Damned If You Do(n’t)

latinSo my first job in NorCal seems to be coming to an end.

From the moment I started the position, there was a woman named Ana who I could not seem to get along with.  Ana, for what it’s worth, is a Latin woman who shrills at just about everyone, customers and coworkers alike.  She frequently talks negatively about her coworkers, particularly one named Maria, and boasts that she does “what I want, when I want” fairly frequently.  At the same time, she will also claim to be constantly worried about being fired or threatening to quit, knowing that neither one is likely to happen.

I had discussed the issue with Ana previously with my boss, Scott.  When I first discussed the issues, he stated that she was “reasonably irrational”, then tried to walk back the comment.  This was an immediate red flag, but I took his assurances that the issue would be resolved.

The next time I worked with her, she refused to answer my questions and completely ignored anything I had to say.  Scott was there that day, and so I had him come and try to mediate the situation between us.  I calmly (and yes, I said calmly) explained that we needed to work together, and she argued that she didn’t have to talk to people she didn’t like.  Scott did nothing to try to bring any peace between us and insisted that I simply stop addressing her.  Another red flag.  But he assured me that he would just not schedule us together in the future.

Not only did he schedule us together in the future, but he and his father, the owner, went on a work-related vacation in Las Vegas and left us working together alone for long amounts of time.  One of the days didn’t seem so bad, but she changed her tune immediately the next day and by the last of the days we had scheduled, she was threatening to quit again.  This would have been enough for me to quit already, but there was one incident that topped the cake.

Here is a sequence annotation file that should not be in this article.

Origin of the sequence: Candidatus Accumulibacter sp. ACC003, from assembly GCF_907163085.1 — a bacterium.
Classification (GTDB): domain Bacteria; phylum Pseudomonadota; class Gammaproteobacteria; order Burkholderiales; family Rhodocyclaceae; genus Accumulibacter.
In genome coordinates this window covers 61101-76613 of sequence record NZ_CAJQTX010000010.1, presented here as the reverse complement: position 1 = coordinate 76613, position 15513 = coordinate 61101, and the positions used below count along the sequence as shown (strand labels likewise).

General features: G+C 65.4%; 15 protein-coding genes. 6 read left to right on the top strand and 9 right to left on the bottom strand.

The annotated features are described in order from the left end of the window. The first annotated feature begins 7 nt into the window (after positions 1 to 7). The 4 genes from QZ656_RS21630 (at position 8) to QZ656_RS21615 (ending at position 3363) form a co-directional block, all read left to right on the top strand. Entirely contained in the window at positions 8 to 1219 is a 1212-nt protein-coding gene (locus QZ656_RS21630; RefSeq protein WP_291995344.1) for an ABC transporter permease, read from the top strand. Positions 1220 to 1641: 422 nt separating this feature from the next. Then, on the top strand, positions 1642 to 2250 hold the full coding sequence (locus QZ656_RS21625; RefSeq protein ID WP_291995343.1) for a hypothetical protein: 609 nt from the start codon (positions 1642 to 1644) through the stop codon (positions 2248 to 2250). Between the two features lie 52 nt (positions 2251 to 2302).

There are two groups that deliver most of the goods to the store.  One of them, CoreMark, is the bigger of the two, and when they show, it is always very stressful.  Add onto that another shipment from the other group, as well as the gas pumps completely failing, it was not a good day already.  Given that Ana obviously has an issue handling stress, I was already feeling quite ill with her.

That night after the deliveries, a customer walks in carrying a pink tote, much like the ones used by CoreMark, which seemed to contain trash but noticeably had our store’s logo on it.  The man explained to me that he had seem this tote fall off the back of the truck and the drivers not stop to retrieve it, essentially littering.  He took the time to pick up the smashed product and brought it into our store “in case (we) were short on product.”